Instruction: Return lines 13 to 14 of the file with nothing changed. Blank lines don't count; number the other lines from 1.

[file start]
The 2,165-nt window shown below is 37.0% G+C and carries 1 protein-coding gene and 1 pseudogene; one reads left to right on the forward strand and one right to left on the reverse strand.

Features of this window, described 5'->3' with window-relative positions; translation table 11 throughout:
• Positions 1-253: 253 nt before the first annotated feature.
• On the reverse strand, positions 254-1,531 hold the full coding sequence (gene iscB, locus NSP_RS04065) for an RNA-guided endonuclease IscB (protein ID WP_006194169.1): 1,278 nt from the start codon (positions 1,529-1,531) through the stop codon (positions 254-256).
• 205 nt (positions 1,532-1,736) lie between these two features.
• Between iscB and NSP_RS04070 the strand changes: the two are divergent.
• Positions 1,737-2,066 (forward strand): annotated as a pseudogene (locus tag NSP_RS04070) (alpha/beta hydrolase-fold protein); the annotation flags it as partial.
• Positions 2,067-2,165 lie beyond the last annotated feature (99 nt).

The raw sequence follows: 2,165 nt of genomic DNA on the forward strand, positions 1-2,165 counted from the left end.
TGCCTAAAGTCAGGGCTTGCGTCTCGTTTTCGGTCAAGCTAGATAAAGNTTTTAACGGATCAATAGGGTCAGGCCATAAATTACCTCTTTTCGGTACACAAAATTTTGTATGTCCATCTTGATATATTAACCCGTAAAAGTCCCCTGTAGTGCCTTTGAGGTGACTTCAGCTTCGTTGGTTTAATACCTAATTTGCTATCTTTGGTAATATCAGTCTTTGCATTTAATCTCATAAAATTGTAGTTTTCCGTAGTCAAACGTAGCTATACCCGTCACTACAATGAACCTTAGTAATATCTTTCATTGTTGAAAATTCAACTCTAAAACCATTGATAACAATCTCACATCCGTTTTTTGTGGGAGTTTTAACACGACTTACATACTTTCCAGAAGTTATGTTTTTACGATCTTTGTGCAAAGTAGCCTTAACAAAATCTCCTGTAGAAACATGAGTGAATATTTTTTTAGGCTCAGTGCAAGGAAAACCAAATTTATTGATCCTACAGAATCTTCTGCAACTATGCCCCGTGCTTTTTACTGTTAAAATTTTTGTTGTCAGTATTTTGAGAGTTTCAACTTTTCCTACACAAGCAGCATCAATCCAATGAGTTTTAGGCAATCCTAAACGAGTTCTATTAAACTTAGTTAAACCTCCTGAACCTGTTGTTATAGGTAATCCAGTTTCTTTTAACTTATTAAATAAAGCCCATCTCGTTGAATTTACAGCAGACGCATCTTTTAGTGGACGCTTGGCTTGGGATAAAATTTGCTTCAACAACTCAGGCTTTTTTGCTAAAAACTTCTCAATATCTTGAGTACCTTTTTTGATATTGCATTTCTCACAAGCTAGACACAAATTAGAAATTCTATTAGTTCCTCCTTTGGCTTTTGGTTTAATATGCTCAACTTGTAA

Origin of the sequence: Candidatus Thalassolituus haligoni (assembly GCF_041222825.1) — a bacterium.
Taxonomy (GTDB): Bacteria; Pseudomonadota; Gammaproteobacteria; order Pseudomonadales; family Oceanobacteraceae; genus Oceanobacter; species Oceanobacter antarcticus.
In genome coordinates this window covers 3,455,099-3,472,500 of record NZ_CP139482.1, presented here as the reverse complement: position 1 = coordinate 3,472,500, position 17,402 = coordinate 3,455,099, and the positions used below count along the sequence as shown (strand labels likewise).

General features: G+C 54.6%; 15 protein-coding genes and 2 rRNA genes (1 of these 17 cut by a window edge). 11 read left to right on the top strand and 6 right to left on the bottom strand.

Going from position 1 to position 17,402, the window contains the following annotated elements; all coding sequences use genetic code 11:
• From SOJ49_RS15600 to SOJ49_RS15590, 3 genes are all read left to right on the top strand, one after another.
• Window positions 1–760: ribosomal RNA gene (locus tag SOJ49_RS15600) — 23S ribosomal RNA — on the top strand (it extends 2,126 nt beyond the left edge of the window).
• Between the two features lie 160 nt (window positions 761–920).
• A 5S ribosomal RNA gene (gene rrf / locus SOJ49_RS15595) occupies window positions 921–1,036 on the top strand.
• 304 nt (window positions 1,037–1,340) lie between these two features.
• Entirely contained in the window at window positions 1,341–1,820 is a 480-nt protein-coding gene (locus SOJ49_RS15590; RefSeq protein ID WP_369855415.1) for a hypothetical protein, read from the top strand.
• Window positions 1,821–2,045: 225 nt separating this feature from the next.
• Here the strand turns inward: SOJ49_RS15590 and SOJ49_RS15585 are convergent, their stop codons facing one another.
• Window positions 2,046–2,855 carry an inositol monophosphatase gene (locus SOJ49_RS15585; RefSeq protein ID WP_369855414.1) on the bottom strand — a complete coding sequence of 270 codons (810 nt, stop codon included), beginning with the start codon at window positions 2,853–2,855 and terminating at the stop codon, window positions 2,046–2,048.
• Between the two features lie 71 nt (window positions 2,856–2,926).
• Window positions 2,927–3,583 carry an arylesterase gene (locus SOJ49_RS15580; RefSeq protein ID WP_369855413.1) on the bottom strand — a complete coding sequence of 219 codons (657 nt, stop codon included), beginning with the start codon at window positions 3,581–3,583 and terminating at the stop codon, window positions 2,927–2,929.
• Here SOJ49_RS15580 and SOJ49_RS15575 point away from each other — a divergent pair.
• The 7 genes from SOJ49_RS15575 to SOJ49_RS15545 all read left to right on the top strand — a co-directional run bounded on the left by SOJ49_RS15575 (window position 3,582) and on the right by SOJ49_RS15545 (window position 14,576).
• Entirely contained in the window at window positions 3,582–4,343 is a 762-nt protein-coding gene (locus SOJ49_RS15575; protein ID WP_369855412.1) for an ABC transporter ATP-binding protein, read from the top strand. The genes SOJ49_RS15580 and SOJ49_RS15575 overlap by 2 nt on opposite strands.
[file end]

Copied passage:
In genome coordinates this window covers 3,455,099-3,472,500 of record NZ_CP139482.1, presented here as the reverse complement: position 1 = coordinate 3,472,500, position 17,402 = coordinate 3,455,099, and the positions used below count along the sequence as shown (strand labels likewise).

General features: G+C 54.6%; 15 protein-coding genes and 2 rRNA genes (1 of these 17 cut by a window edge). 11 read left to right on the top strand and 6 right to left on the bottom strand.